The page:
Blazing Fast NVMEs and Direct Storage API for PCs *spawn*

Discussion in 'PC Hardware, Software and Displays' started by DavidGraham, May 18, 2020.

  1. pharma

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    I think the difference is data has to be put into HBC first in order for the GPU to utilize it. where as Nvidia data request is pushed directly into GPU's memory (avoiding system memory and CPU).
     
  2. Kaotik

    Kaotik Drunk Member
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    That slide can be a little misleading, that HBC in the slide is GPUs memory (the HBM2). According to AMD HBCC allows Vega to treat other memories as video memory and HBM2/HBC as LLC, so pulling stuff directly from whatever other memories are attached straight to it's HBM2, just like NVIDIA plans to pull stuff straight to it's GPUs memory with RTX IO
     
  3. pjbliverpool

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    Guess...
    IF the RTX-IO solution of bypassing the CPU and system memory to do decompression on the GPU isn't a standard feature of Direct Storage then its not going to simply happen on its own if the end user happens to be using an AMD GPU. Developers would need to specifically target the functionality through a dedicated API just like RTX-IO.

    AMD have announced nothing about this.
     
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  4. pcchen

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    Treating main memory as video memory is the main feature of AGP, which is more than two decades old.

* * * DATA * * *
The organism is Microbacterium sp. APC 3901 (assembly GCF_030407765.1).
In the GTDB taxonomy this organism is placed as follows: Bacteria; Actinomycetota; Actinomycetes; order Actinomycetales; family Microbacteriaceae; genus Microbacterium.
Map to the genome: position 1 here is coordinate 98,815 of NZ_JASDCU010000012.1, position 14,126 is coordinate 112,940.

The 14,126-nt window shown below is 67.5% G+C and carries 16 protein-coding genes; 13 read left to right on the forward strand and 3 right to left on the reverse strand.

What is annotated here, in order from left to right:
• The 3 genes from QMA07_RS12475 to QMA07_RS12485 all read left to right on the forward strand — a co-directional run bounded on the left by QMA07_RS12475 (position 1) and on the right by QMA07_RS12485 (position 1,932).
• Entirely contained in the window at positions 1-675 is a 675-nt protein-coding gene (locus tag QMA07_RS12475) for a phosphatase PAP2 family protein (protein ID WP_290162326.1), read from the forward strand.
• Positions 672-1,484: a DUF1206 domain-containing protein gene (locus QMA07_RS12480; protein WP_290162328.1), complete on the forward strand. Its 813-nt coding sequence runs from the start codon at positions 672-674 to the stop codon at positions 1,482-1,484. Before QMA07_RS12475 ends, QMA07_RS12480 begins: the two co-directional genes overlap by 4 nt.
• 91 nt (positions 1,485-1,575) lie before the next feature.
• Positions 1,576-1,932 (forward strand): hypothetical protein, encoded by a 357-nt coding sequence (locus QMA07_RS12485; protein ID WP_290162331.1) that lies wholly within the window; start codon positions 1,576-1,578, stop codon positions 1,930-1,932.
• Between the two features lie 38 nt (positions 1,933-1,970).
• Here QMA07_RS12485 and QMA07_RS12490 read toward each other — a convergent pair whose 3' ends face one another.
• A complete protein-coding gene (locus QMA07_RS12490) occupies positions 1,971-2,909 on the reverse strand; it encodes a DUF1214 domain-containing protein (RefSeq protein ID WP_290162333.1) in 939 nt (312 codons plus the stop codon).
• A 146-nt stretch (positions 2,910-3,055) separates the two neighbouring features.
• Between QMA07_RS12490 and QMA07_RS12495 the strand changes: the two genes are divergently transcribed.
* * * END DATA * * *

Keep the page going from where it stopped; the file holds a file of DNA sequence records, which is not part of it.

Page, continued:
What RTX IO (and other similar technologies) is, again, is always supported by PCIe, it's just not that commonly used on desktop environment. The potential problem in desktop environment is that desktop CPU normally do not have that many PCIe channels so peripherals have to connect to a south bridge chip, which then connect to the CPU through proprietary links. Therefore, if a NVMe SSD is connected to the south bridge instead of to the CPU directly, there could be routing problems. It does not necessarily mean that it can't be done in such system, but it might have to be specifically configured, or worse, only available on some south bridge chips.
     
  5. Kaotik

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    Main memory is old, yes, but it doesn't need to be main memory for HBCC, it can be anything from main memory to a storage drive behind a network. And even for NVIDIA alone RTX IO isn't completely new, they already have GPUDirect Storage on the professional side.
     
  6. Dampf

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    I don't think that will be an issue. Otherwise, too many systems won't be able to take advantage of DirectStorage, which would hurt its adaption very much so. Same as with requiring a PCIe Switch, which surely won't happen.

    Most systems have their NVMe PCIe routed through the PCH and not directly connected to the CPU, especially on the Intel side. Frankly, I don't see how this can potentially become an issue anyway . DMA should work on any configuration and the target of reducing the CPU overhead should be achieved regardless if the NVMe drive is connected to CPU or PCH.
     
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  7. DmitryKo